JAZ (Znf346), a SIRT1-interacting protein protects neurons by stimulating p21 (WAF/CIP1) expression [Molecular Bases of Disease]

October 20th, 2014 by Mallick, S., D'Mello, S. R.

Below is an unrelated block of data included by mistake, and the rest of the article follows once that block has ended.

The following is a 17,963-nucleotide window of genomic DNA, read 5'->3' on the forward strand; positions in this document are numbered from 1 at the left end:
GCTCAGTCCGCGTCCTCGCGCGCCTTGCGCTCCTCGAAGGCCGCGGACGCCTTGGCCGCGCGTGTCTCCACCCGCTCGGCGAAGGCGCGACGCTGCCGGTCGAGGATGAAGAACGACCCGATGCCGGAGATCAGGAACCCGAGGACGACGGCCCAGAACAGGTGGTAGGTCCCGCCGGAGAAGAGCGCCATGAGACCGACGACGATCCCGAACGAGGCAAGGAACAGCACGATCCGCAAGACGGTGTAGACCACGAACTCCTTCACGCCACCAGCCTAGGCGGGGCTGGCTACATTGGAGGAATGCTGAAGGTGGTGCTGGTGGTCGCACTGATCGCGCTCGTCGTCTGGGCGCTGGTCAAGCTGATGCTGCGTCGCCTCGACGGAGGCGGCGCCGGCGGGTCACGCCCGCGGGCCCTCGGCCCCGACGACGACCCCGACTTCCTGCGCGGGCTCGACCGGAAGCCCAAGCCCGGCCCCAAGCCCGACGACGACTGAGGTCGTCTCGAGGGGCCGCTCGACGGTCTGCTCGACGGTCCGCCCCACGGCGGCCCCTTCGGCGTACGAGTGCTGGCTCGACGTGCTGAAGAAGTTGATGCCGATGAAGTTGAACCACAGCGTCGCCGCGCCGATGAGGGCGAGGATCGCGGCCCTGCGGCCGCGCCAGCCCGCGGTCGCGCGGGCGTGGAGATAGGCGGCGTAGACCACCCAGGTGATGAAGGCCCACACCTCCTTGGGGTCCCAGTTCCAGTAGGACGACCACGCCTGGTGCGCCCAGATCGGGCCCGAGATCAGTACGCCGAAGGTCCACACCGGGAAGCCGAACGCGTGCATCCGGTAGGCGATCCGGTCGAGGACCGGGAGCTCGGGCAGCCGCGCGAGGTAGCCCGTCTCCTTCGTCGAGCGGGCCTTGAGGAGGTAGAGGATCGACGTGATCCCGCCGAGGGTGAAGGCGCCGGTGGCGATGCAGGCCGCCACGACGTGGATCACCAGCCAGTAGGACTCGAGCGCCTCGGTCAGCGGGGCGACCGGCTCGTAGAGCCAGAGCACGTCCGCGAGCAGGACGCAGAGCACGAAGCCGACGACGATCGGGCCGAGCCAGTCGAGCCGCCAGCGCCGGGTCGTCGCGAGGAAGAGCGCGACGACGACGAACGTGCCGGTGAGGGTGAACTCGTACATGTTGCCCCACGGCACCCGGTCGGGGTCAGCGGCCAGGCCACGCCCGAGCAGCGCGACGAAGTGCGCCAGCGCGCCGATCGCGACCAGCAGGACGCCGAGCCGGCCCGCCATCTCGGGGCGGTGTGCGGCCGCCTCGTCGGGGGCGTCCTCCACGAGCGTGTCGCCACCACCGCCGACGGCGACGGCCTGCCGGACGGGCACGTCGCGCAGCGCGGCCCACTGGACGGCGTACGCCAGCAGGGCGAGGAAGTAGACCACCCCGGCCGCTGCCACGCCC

SIRT1, a class III histone deacetylase, protects neurons in various models of neurodegenerative diseases. We previously described that neuroprotection by SIRT1 is independent of its catalytic activity. To elucidate how SIRT1 protects neurons, we performed a mass spectrometric screen to find SIRT1-interacting proteins. One of the proteins identified was JAZ (Znf346), a member of a new class of Cys2-His2 zinc-finger proteins. To investigate the significance of JAZ on the regulation of neuronal survival, we overexpressed it in neurons. We found that JAZ protects cerebellar granule neurons against potassium deprivation-induced death and cortical neurons from death resulting from oxidative stress. JAZ also protects neurons against toxicity induced by mutant huntingtin and mutant ataxin-1 expression. Although expression of endogenous JAZ does not change in neurons primed to die, knockdown of its expression promotes death of otherwise healthy neurons. In contrast to its protective effect in neurons, overexpression of JAZ in different cell lines promotes death. We find that JAZ suppresses cell cycle progression, thereby explaining its contrasting effect in postmitotic neurons versus proliferating cell lines. While not affecting the expression of several cyclins, overexpression of JAZ stimulates expression of p21 (WAF1/CIP1), a cell cycle inhibitor known to have neuroprotective effects. Results of chromatin immunoprecipitation and transcriptional assays indicate that the stimulatory effect of JAZ on p21 expression is mediated at the transcriptional level. Further, knockdown of p21 expression inhibits the neuroprotective effect of JAZ. Together, our results suggest that JAZ protects neurons by inhibiting cell cycle re-entry through the transcriptional stimulation of p21 expression.